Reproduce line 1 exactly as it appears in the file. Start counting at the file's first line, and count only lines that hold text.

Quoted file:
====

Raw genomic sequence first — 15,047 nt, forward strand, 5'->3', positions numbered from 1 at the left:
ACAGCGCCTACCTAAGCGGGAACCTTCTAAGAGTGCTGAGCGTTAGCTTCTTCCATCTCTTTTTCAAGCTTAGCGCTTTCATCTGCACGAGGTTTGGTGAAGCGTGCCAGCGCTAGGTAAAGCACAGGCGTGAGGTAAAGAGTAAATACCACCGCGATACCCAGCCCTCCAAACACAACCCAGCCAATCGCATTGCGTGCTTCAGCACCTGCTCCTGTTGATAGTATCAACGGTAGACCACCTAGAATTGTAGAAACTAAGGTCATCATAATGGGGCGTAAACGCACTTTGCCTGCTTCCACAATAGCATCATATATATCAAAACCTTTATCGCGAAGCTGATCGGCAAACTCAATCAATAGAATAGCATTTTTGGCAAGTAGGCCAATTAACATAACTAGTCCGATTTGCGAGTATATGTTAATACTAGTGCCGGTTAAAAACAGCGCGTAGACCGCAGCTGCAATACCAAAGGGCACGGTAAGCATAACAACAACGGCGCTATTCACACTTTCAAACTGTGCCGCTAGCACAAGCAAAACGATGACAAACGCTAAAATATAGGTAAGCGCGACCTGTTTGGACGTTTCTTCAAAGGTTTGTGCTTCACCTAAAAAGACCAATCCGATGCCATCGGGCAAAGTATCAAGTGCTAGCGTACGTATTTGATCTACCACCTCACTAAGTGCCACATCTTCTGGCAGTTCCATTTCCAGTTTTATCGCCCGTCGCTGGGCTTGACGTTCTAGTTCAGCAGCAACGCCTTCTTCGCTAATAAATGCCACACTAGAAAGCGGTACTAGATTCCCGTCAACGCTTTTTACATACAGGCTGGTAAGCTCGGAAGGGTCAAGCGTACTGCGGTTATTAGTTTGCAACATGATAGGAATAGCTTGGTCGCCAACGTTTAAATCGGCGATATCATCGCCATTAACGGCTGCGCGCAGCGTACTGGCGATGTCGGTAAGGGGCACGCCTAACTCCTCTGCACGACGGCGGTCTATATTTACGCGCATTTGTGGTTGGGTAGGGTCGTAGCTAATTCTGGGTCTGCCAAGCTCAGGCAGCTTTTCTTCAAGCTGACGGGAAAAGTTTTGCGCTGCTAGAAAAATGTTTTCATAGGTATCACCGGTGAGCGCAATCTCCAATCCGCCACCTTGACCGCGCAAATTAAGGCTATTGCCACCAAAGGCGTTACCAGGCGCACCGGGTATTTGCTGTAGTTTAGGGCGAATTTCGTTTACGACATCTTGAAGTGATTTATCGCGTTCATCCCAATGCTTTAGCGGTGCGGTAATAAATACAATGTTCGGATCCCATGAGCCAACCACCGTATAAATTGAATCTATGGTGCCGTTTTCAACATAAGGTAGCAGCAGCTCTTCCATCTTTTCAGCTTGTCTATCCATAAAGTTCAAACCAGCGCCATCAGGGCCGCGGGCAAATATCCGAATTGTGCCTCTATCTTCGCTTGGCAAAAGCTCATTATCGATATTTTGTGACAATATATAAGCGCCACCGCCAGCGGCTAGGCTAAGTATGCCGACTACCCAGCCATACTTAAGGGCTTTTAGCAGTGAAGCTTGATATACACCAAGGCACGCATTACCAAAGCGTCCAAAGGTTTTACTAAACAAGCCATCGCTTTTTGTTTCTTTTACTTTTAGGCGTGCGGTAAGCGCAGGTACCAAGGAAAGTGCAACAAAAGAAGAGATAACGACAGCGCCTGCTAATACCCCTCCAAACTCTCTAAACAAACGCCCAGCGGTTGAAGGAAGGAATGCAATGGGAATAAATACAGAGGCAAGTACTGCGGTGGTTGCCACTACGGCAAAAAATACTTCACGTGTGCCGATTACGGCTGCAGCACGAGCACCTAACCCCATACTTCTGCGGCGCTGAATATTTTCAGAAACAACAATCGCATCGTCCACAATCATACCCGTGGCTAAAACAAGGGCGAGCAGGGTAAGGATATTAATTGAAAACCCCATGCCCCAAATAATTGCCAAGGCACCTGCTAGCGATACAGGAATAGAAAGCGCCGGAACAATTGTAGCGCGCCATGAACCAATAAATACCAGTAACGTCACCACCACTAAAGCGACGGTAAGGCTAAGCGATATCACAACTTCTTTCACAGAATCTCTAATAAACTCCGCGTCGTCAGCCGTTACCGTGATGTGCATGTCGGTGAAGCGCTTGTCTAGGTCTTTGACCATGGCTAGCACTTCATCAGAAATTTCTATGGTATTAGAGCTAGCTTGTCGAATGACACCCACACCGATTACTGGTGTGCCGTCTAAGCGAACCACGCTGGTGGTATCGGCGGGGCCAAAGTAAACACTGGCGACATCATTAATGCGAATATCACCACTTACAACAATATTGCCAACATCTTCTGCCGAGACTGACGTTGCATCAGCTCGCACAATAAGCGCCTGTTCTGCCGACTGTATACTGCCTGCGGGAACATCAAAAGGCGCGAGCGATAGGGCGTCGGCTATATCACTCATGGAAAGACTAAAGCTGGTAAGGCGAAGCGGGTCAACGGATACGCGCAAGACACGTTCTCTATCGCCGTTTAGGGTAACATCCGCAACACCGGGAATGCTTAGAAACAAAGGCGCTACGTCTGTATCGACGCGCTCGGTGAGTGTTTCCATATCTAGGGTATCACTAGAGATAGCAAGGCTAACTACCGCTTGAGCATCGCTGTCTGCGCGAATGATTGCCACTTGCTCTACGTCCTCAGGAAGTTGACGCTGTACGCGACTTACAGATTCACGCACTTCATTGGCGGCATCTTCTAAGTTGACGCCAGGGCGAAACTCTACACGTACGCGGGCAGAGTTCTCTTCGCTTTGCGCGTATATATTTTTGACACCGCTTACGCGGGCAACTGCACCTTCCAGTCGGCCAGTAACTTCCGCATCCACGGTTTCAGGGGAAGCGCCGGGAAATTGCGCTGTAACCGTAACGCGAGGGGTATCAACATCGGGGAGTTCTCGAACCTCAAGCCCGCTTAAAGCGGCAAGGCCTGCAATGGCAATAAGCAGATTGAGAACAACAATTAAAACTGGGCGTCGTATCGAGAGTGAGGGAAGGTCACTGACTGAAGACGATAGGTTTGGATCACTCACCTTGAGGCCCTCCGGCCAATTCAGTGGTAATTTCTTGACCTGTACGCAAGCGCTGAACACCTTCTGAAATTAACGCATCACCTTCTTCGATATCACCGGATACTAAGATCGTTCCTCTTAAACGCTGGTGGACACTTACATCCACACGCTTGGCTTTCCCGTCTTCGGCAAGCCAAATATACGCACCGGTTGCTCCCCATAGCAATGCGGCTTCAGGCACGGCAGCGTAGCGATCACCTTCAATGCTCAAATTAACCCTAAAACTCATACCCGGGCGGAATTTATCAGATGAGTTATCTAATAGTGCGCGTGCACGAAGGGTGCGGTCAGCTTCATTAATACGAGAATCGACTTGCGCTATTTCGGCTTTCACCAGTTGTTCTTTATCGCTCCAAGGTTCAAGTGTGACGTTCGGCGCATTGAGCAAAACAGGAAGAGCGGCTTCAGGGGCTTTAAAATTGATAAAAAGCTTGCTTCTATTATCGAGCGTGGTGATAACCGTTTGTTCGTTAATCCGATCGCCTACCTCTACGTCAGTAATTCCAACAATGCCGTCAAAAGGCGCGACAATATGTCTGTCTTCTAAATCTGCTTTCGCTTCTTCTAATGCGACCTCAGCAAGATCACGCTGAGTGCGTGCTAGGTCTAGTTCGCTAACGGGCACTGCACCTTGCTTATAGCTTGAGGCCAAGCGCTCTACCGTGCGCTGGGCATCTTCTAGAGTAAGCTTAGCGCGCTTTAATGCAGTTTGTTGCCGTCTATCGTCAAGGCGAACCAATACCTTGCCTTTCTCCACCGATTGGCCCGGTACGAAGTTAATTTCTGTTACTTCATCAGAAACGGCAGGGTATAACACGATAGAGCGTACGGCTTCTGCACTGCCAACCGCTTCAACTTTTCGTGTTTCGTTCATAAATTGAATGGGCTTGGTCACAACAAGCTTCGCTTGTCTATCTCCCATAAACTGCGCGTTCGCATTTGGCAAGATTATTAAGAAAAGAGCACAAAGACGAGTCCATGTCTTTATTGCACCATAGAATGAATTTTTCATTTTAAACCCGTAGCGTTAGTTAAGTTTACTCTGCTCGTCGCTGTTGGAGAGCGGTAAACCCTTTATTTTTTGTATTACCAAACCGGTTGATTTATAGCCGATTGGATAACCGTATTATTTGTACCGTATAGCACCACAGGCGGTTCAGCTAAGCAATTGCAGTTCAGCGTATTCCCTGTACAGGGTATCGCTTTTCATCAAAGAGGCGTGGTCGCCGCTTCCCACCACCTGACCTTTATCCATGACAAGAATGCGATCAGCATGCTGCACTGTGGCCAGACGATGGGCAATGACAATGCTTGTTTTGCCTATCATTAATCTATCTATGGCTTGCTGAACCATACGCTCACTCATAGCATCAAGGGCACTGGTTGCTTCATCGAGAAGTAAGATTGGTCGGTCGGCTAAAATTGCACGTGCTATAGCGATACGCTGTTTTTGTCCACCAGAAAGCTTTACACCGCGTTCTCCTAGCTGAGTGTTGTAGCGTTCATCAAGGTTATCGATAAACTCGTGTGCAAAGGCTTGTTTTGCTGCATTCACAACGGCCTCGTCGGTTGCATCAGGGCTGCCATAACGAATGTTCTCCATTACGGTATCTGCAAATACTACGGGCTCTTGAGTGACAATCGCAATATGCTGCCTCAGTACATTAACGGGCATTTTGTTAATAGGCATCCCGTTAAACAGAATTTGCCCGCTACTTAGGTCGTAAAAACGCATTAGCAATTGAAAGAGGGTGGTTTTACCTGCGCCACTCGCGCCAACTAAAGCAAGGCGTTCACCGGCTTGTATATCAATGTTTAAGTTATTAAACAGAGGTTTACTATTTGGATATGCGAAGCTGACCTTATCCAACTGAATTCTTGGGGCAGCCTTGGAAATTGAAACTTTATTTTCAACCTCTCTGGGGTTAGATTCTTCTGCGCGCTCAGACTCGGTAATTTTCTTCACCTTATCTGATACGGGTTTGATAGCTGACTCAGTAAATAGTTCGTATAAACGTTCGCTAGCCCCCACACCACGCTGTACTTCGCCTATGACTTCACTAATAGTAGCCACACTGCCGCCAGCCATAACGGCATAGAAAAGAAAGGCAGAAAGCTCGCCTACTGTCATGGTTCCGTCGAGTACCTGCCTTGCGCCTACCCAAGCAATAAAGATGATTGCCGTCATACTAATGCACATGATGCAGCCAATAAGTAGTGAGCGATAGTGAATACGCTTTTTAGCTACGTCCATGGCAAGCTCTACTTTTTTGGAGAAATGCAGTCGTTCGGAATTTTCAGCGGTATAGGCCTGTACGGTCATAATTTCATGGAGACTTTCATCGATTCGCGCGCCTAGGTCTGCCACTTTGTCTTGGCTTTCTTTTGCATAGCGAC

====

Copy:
Raw genomic sequence first — 15,047 nt, forward strand, 5'->3', positions numbered from 1 at the left: